PV Headshot Jean Shriver.JPG

Jean Shriver

This past year was my first living alone. Like many women my age, I'd gone from living with my family away to school and then away to college. I had roommates at both places. In college, there were six of us playing bridge and swapping stories far into the night.

After college, I drove to Denver with one roommate, where we worked for a few months until she decided to get married.

Unwilling to live alone, I came back to New York and moved into an apartment in the East Village with two college friends. After two years and two jobs, following in the footsteps of most of my contemporaries, I got married. That gave me a great roommate for the next 62 years.

The first year without Charlie I kept busy. Writing, meeting with other writers, joining friends for lunch, going to concerts, plays and doing anything to distract me from the reality of living all by myself in a pretty big space.

To be honest, there was family next door, plus interaction with a weekly cleaning woman and gardener.

I could almost forget I was alone until I went upstairs at night and looked at the big king-sized bed with only me to sleep in it.

But as we do, I adjusted.

And then came the pandemic. And now I was really alone.

Conversations with the family took place only outside with that decreed six feet between us. No meetings with friends, no library trips, no possibilities for travel. Even church was out of bounds. Younger people did my shopping.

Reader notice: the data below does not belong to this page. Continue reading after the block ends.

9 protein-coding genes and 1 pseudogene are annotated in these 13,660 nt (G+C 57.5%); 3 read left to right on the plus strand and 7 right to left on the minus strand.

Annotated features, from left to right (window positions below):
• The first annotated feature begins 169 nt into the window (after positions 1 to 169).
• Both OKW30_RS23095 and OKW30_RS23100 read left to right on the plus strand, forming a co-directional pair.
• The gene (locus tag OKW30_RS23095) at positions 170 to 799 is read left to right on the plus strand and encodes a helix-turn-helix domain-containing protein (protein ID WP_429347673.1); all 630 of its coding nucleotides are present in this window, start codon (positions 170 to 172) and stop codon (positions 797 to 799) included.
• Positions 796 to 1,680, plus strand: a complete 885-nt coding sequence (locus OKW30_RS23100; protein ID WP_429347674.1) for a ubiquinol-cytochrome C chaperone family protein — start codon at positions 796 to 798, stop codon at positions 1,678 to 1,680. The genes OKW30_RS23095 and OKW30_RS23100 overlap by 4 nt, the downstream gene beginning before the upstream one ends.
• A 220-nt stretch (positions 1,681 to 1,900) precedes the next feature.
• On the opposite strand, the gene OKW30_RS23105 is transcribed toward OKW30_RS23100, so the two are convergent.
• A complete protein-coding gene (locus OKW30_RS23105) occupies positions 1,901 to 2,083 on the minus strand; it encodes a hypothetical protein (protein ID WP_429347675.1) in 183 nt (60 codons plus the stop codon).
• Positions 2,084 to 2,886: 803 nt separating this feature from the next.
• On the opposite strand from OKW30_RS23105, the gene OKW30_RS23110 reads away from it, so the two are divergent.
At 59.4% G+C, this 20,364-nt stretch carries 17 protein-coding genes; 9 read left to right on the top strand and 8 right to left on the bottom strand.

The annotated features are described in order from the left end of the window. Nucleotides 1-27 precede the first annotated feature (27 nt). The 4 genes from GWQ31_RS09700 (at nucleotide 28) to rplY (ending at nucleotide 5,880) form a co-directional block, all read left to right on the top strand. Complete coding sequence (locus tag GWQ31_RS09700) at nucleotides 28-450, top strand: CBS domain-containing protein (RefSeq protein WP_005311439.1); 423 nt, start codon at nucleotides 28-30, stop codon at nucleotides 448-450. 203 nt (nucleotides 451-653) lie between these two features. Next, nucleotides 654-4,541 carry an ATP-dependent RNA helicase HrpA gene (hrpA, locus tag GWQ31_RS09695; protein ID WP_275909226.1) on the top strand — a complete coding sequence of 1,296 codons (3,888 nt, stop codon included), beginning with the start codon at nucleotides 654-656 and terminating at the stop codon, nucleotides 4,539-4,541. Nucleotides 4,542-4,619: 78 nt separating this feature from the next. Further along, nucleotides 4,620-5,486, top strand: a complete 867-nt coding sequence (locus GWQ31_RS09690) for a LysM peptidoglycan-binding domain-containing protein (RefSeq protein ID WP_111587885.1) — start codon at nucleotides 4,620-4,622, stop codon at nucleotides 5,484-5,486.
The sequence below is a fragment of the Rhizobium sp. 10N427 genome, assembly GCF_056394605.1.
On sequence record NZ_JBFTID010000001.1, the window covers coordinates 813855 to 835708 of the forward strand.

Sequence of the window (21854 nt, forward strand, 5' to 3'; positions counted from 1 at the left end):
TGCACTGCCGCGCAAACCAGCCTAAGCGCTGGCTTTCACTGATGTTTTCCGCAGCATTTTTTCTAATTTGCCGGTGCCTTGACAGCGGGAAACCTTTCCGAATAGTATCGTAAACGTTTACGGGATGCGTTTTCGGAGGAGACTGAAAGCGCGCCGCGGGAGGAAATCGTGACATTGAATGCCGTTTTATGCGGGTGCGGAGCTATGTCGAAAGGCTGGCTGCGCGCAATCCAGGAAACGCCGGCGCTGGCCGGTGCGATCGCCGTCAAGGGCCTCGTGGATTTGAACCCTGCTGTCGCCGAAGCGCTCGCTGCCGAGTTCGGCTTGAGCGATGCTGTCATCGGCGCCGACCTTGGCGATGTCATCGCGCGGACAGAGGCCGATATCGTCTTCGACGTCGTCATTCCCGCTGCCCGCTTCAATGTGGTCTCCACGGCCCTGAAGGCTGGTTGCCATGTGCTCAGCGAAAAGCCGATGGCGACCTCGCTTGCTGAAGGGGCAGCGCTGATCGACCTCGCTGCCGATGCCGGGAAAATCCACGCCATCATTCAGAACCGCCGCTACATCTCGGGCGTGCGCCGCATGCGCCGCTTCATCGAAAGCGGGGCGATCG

So here's the weird thing ... the isolation is growing on me.

I get up later than I used to because I have less to do and I might as well put off breakfast until the newspaper comes.

I wander around the house with a dust rag in one hand, desultorily swiping at furniture as I go.

I am good about laundry and dishes because neglecting those things could turn you into a slattern, something nobody wants to be.

But there is something amazing about having all the hours of the day, or of the night, if I feel like it, at my disposal.

There's books, puzzles, the TV and all the wonderful programs now available on Netflix and Amazon Prime.

It's like scanning a chest full of golden coins, as I contemplate the offerings.

Comedy or tragedy? Mystery or romance? My grandson recommended Tiger King and I tried it, but it just wasn't for me. And since there's nobody to fight me for the TV clicker, I clicked it off.

So far I haven't stayed up until two or three in the morning, but I could. Nobody would know.

Of course, one of these days we are all counting on this virus running its course. And then what? Life will be normal again.

People will want to have meetings about important things. Or someone will want to celebrate a birthday. Friends might come to visit.

Oh dear, will I remember to put out clean towels and pick a bunch of roses for the guestroom?

What will I make for their dinner? Right now it's just me and my microwave. 

And how about the rest of you?

Will you reemerge blinking into a world you'd almost forgotten?

Or will you rush to embrace all the things and all the people you have missed?

Anyhow, before that day comes, hope you'll stay home, stay safe and find a really good TV show to follow.

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